Levels of boredom change over the course of the human lifespan. Because boredom strikes the "underchallenged and unaroused," and because boredom has also been tied to a lack of agency and a feeling of being entrapped, it makes sense that it plagues adolescents and the elderly most. Teenagers have increased cognitive capacity, a relative wealth of free time, and desire to explore, but they're constrained by parental and institutional rules. "Under these circumstances," wrote a different set of scholars, "the sense of having a direct and immediate impact that derives from knocking over someone's mailbox is at least a bit easier to comprehend."
Boredom levels rise in the mid-teen years, and then start to drop off in the late teens to early twenties. In middle age, boredom levels are quite low, as, in Danckert and Eastwood's words, a "set of responsibilities descends on us . . . With careers, spouses, children, and mortgages there may simply be less opportunity to feel bored in our middle decades." Boredom continues to decline into our 50s, but beyond the 60s, with new physical constraints, retirement, and losses of opportunity, "boredom levels started to gradually rise again, particularly in women." I can't help thinking of my own grandmother and how losing her driver's license put an end to post office trips, volunteer work, and pretty much all social engagement.
This variation over time, Danckert and Eastwood conclude, suggests that boredom is ultimately more about our circumstances than our personalities.
Is boredom to be avoided?
Think back to a time when, in a brief moment of solitude, you found yourself reaching for your phone. "If you are constantly reaching for all those stimuli," Svendsen said, then paused. "I mean, I'm not condemning it on moral grounds. I'm just saying you are living your life as a junkie, always going for the next fix. Of course, you can do that, but it's probably not a brilliant recipe for the good life."
Indeed, being bored can lead to lapses in judgment, inability to engage in goal-directed planning, poor risk assessment, procrastination, trouble focusing, agitation, and losing control of our emotions. Being chronically bored has been tied to a laundry list of additional bad outcomes including loneliness, eating disorders, anxiety, depression, anger, hostility, and poor school and work performance. We saw rising levels of pretty much all of these starting in the spring of 2020. And guess who violated quarantine regulations more frequently during the COVID-19 pandemic? The boredom-prone, just as they did during the SARS outbreak of 2003.
Professor Danckert told me we all probably get the boredom signal with similar frequency. How deeply we feel it and how much boredom affects us largely owe to how we respond to it.
There are three choices, really, and the first is just to suffer. You can lurk in an uncomfortable limbo state, feeling at loose ends. The other two options both involve taking action. The "maladaptive" response to boredom includes impulsive behavior, risk-taking, and misuse of drugs and alcohol. These folks are finding a sense of purpose; it's just not one society considers ideal. Others can be so adept at responding to the signal in quick, prosocial ways that they barely even register feeling bored. Experts say that's easier for individuals who already have high levels of self-control, but it's a skill that can be developed.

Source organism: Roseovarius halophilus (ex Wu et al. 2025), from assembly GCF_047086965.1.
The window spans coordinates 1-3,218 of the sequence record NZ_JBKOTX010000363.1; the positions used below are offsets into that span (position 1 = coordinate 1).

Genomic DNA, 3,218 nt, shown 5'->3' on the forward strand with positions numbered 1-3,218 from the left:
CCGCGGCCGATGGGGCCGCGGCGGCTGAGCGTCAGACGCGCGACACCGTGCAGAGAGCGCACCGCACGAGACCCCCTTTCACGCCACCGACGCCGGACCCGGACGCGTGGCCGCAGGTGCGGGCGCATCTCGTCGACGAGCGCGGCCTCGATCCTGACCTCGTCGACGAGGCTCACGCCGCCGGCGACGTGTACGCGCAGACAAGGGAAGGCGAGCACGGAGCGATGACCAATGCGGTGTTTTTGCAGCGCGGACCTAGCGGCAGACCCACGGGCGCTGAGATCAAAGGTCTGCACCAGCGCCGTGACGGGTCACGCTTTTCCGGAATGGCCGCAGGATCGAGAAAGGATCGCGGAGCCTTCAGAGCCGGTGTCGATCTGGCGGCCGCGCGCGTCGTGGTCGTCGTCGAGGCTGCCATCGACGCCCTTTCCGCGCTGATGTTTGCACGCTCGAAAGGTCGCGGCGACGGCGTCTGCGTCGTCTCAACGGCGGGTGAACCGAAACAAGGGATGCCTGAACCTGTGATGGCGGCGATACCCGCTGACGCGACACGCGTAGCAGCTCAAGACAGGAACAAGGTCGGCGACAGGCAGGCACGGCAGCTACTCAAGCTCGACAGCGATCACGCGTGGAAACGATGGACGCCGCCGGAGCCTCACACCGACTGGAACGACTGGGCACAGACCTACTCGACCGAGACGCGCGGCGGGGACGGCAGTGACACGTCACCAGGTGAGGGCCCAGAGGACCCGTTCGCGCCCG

Since psychologists tend to focus on pathology, Danckert said, maladaptive responses like avoidance and aggression get loads of study, but research on positive responses is less plentiful. Still, we know that certain feelings are "in some way incompatible with boredom," including connection, curiosity, interest, relaxation, control, and "flow" (that "in the zone" feeling of complete absorption where you lose track of time and place).
The most obvious boredom coping mechanisms are self-motivating tactics that spur you toward productivity. For example, you can keep handy a list of little tasks for when boredom strikes — like, say, reorganizing a kitchen drawer. But some common self-control strategies, like rewarding oneself with a handful of M&Ms for every page of homework completed, don't work as well as others to alleviate boredom, research suggests.
The more effective type of self-motivation enhances autonomy. If work feels like a slog, think about what new task or role would be most energizing and rewarding. Svendsen, the philosopher, went so far as to say, "You can see boredom as a voice of conscience." As things lose significance to you, he said, "you will be thrown back upon yourself" in a man-in-the-mirror sort of way, forced to face the questions, "What do I care about? Do I care about what I should care about?" When you figure that out and then deploy your skills and talents to their optimal capacity, right in that Goldilocks zone, you lose yourself. For some, that type of flow can be found during a run or other physical activity. For others, a cognitive challenge is the ticket. Sometimes it's one, and other times the other. And sometimes it's using a scalpel to perform a "c-section" on an orange, like one medical student did at the outset of the pandemic.
In a study published in 2000, socializing effectively warded off boredom for college students. Deep learning is another "antidote to boredom," Dr. Mann said, saking as it does our needs for curiosity, meaning, and flow. Reading for enjoyment has also been found to ward off the pitfalls of monotony. Or you can be like David Morgan, the Brit who leaned into his traffic cone fascination, acquiring a cone from about two-thirds of all styles ever made.
Notice what's not included in this list? So-called "situation-irrelevant activities," like turning to Netflix. People who are bored don't need to be entertained; they need to be engaged, Danckert said. "There is nothing wrong with watching TV, but it's a really, really temporary solution," Svendsen agreed.
Anyone who has engaged in a cycle of rumination — where thoughts run on a loop in your head, getting more intense, convincing, and dramatic with each iteration — knows it's neither fun nor fruitful. So you would assume thinking about how bored you are would be a big no-no. And yet, "the more we fear and attempt to flee from boredom, the more distressing it becomes," Danckert and Eastwood wrote, while "accepting a boring situation gives us what we need to be free of it — the chance to identify our desires and goals." At least one pandemic-era study suggests they're right.
"What you should do is not just escape from boredom," Svendsen said, "but rather do something slightly insane: embrace it. Let boredom hit you."